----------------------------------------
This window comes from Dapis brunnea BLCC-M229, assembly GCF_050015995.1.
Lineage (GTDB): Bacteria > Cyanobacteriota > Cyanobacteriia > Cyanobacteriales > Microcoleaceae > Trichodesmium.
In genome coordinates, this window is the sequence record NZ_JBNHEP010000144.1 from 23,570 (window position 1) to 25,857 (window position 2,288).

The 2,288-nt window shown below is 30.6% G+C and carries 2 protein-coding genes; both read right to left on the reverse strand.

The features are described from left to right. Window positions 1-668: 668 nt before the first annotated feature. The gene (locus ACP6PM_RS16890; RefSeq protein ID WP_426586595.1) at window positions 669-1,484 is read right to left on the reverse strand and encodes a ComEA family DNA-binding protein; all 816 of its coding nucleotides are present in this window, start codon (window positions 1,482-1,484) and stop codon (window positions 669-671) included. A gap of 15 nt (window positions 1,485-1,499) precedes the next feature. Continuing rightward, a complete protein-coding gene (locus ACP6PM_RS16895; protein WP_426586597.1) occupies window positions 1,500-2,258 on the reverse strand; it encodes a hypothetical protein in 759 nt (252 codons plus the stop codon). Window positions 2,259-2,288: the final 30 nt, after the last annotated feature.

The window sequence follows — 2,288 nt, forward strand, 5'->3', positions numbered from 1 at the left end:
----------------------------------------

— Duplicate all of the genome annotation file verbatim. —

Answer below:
This window comes from Dapis brunnea BLCC-M229, assembly GCF_050015995.1.
Lineage (GTDB): Bacteria > Cyanobacteriota > Cyanobacteriia > Cyanobacteriales > Microcoleaceae > Trichodesmium.
In genome coordinates, this window is the sequence record NZ_JBNHEP010000144.1 from 23,570 (window position 1) to 25,857 (window position 2,288).

The 2,288-nt window shown below is 30.6% G+C and carries 2 protein-coding genes; both read right to left on the reverse strand.

The features are described from left to right. Window positions 1-668: 668 nt before the first annotated feature. The gene (locus ACP6PM_RS16890; RefSeq protein ID WP_426586595.1) at window positions 669-1,484 is read right to left on the reverse strand and encodes a ComEA family DNA-binding protein; all 816 of its coding nucleotides are present in this window, start codon (window positions 1,482-1,484) and stop codon (window positions 669-671) included. A gap of 15 nt (window positions 1,485-1,499) precedes the next feature. Continuing rightward, a complete protein-coding gene (locus ACP6PM_RS16895; protein WP_426586597.1) occupies window positions 1,500-2,258 on the reverse strand; it encodes a hypothetical protein in 759 nt (252 codons plus the stop codon). Window positions 2,259-2,288: the final 30 nt, after the last annotated feature.

The window sequence follows — 2,288 nt, forward strand, 5'->3', positions numbered from 1 at the left end: